and that's something that we should celebrate. but the rewilders believe they are turning the page on the victorian legacy and redefining scottish land use for the climate age. there are several big renaturing projects over hundreds of thousands of acres, mostly driven by the private passions of billionaire landowners, sometimes called the green lairds. we know these landscapes are socially unjust because of the concentration of land ownership, the land inequality, so i see a lot of the landlord—driven, the green—laird driven restoration and rewilding projects as only really dealing with a small part of the problem in these landscapes. i want to see environmental restoration that also deals with the socialjustice issues of these landscapes. but for now, just as in the victorian age, it is private landlords with the power of their private wealth who are reimagining the scottish landscape in our day. allan little, bbc news, in the highlands. now on bbc news,
the russian hackers wanted by the west: around the world, cyber citadels are crumbling. ukraine, romania, poland, kuwait, south korea, hackers are being rounded up. online too, western intelligence services are hacking back, taking criminals offline, and even retrieving some of the stolen riches. but there's one place where hackers are not being arrested. cash rich, fast cars, behaving and acting like very flamboyant and extravagant millionaires. i'm on the trail of the most wanted suspected hackers in the world. the us alleged the gang are hacking money from private bank accounts and launching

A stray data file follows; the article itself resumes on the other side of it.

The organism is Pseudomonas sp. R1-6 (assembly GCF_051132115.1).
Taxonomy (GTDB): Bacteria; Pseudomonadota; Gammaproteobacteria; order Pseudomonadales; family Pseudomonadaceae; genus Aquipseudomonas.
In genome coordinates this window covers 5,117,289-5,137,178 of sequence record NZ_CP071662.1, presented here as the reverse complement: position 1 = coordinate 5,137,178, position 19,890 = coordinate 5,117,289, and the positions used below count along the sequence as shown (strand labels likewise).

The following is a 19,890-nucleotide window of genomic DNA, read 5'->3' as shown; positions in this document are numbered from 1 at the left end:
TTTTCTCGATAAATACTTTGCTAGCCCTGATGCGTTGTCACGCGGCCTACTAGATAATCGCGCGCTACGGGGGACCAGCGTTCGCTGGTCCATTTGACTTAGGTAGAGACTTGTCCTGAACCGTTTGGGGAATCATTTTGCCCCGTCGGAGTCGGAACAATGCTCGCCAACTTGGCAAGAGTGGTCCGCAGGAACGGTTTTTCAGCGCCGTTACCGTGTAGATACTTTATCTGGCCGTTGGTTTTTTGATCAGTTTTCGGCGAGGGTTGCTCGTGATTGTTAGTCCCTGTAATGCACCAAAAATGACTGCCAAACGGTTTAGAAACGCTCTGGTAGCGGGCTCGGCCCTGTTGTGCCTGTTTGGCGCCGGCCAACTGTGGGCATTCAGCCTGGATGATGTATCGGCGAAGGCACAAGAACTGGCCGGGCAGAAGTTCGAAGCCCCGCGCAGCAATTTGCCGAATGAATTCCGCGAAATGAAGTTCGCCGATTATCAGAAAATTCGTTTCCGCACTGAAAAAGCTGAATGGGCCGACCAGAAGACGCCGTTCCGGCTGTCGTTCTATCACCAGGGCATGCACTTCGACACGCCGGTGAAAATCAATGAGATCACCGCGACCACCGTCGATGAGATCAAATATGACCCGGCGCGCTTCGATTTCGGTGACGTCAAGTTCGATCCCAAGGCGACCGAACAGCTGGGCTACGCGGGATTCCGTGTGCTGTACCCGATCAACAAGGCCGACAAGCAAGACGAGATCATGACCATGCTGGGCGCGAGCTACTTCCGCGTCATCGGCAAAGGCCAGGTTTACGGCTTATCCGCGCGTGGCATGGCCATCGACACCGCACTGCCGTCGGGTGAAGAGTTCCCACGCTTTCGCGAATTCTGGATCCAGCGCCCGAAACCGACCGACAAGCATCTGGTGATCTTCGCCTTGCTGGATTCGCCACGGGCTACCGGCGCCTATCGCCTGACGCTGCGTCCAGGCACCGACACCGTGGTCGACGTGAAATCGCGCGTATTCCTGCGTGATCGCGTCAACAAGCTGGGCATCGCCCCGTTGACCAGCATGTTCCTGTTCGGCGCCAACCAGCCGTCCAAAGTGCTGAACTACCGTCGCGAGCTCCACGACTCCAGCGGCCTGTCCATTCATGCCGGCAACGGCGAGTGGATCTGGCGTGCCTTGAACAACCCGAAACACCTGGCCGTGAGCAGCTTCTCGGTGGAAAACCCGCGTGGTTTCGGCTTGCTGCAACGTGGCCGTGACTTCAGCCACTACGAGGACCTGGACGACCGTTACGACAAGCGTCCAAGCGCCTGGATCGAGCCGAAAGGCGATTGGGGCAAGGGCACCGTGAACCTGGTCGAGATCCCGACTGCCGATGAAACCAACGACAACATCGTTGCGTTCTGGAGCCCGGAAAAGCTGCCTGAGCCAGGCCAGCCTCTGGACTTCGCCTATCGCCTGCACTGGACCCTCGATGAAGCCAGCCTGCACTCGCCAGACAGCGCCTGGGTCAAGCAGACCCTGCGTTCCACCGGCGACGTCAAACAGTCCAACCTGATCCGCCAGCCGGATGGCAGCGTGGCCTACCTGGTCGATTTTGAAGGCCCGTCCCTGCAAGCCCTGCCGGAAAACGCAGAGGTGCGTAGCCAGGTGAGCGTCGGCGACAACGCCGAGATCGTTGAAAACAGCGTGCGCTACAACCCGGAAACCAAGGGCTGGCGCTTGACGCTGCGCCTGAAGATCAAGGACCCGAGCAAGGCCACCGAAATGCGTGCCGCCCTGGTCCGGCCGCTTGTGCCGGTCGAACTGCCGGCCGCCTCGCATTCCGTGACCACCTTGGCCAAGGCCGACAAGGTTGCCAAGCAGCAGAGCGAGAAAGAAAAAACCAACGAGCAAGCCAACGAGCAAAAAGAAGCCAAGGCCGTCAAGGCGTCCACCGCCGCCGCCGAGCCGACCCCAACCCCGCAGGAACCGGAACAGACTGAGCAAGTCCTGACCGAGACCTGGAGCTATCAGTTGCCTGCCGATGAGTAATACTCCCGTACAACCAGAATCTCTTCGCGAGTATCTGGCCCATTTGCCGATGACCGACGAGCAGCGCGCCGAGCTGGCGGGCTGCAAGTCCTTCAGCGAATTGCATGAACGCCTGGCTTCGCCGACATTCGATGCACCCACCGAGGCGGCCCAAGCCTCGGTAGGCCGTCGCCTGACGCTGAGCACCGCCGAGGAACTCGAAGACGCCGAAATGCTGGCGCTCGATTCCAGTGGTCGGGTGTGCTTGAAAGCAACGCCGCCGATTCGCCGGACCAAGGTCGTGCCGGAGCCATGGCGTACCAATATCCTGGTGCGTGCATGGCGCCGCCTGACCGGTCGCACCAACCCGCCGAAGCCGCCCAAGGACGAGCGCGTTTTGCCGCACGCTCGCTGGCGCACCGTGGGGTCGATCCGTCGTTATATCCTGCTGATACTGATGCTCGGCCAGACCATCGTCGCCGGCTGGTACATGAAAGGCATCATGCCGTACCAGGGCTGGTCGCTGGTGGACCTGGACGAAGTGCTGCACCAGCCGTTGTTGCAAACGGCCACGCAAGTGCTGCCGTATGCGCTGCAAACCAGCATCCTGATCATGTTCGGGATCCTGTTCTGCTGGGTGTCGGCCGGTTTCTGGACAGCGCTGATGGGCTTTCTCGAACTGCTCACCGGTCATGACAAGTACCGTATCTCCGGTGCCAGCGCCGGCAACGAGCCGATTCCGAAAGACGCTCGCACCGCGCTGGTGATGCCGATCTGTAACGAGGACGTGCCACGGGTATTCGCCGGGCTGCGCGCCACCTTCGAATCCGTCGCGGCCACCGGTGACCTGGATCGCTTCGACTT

ransomware attacks which have cost more than $100 million. hello. i'm looking for maksim. i'm from the bbc. more russians have been sanctioned and indicted for hacking than any other country. 27 russians appear on the us cyber most wanted list. if they leave the country, they will probably be arrested. but here in russia, they�* re safe. most of these men are said to have links to or work directly for the intelligence services. but there are some who are accused of being flat out cyber criminals. and instead of hiding here, they're living large, extravagant lifestyles. we're here to try and find